tirsdag den 7. juni 2011

A Scrambled Pile of Mutterings and Brainwaves

    With a motion like a cobra striking, he whipped his guns from their holsters. They were lightning bolts, and the thunder that followed left death in its wake.


    Robert Mint was in his best chair, reading the paper and enjoying not being outside in the rain, when Death walked through the opposite wall. Robert lowered his paper. 
    'Absolutely horrid weather,' Death said and shook his heavy, black robes. Spectral droplets of water passed through Robert and landed on his carpet where they'd soon evaporate into ectoplasmic smoke. 'Sorry to come barging in like this,' he said, 'But it's freezing outside.' 
    'Tea?' Robert Mint inquired.
    Death made an approving "ooh" sound. 'Yes, please,' he said. Robert Mint shuffled into his little kitchen. The sound of softly boiling water soon filled the room. 
    'Mind if I prop my scythe up against the wall?' Death asked.
    'No no, feel free.' Robert Mint called from the kitchen.
    Death did so and made himself comfortable at the dining table. 'Ah, lovely,' he said when Robert handed him the small, steaming cup of tea. He took a sip and sighed. 'Lovely.'
    Robert Mint eyed death for a long while. 'So you're Death,' he said.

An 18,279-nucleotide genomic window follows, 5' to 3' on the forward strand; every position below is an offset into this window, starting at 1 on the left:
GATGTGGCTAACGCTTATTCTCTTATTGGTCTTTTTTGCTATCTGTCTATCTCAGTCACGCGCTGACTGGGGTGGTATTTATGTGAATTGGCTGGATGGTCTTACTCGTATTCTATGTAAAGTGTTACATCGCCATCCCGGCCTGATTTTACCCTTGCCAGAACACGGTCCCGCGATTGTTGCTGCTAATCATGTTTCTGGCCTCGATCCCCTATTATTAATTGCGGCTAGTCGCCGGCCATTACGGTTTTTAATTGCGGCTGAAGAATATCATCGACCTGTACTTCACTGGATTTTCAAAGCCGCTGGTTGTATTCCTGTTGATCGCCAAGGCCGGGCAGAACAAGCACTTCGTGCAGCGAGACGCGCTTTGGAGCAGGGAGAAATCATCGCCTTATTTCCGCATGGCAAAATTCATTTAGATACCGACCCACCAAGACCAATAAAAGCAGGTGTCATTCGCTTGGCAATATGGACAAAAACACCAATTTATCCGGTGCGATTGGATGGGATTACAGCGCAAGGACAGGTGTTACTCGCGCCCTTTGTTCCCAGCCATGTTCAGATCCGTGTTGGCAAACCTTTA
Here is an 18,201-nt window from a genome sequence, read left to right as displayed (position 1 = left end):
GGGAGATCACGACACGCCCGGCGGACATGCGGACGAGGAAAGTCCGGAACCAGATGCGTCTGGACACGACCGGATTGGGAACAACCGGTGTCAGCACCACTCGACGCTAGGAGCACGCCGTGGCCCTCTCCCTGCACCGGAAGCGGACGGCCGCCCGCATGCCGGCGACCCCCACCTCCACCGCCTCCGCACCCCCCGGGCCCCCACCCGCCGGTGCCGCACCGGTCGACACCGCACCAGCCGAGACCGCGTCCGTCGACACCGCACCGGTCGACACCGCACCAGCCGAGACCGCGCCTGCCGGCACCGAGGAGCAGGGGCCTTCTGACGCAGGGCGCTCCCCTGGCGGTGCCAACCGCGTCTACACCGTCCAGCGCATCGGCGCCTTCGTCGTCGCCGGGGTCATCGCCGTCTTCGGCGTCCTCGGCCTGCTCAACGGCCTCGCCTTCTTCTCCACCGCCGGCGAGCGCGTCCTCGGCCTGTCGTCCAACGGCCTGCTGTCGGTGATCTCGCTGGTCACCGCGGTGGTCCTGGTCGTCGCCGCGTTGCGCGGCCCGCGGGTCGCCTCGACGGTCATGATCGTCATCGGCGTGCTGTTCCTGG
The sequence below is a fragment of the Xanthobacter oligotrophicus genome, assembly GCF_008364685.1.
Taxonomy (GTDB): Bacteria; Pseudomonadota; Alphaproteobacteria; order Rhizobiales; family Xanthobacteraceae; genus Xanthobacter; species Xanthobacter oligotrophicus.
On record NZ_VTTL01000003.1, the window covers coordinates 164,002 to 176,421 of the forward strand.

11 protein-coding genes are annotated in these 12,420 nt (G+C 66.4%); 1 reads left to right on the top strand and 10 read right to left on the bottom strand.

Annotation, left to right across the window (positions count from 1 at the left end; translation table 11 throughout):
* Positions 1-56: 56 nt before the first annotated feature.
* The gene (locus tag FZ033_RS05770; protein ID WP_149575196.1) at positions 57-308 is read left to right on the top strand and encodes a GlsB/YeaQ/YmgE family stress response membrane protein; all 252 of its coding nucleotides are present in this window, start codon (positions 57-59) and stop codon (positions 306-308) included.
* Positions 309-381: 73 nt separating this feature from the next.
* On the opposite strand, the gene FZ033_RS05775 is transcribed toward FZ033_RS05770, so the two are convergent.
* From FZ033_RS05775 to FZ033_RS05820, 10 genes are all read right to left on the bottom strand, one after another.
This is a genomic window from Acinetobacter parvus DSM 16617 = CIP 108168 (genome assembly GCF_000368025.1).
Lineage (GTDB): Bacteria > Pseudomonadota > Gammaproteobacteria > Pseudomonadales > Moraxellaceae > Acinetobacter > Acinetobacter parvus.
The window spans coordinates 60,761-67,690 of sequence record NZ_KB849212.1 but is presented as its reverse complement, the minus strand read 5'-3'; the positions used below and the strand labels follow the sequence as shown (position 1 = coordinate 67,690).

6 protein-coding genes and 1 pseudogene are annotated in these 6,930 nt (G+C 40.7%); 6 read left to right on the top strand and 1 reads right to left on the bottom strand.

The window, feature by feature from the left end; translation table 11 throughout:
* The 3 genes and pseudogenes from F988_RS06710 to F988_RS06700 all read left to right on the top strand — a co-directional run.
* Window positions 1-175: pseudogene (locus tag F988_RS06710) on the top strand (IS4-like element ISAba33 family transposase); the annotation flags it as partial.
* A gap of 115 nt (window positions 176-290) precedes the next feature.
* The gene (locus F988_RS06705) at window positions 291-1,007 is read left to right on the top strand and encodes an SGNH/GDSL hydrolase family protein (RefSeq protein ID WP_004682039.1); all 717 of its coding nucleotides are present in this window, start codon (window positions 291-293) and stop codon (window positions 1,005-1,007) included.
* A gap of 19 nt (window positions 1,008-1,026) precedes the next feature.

Death nodded. 'That's right. Well, not Death Death.'
    'Death Death?'
    'I mean, I am a Death. Death Death doesn't really leave the office much anymore. He leaves most of the work to us.'
    'Oh,' Robert Mint said. They sipped tea for a few silent minutes.
    'This tea is excellent,' Death said.
    'Oh, thank you.'
    'Earl Grey?'
    'Lipton, actually. Biscuit?' He offered Death a small plate of biscuits. 
    'Thanks,' he said and took one. They sat around Robert Mint's dining table, drinking tea and eating biscuits for a few minutes. Finally, Death drained his cup and got to his feet, brushing biscuits crumbs off of his robes. 
    'We had better get going,' he said. 
    'Is it going to hurt?' Robert Mint asked.
    'No, not especially. A bit disconcerting is all. Bit of vertigo.'
    'Oh. Good.'
    'You should probably close your eyes.'
    Robert Mint did so. Death took Robert's hand in his, and together they walked into the rainy night.

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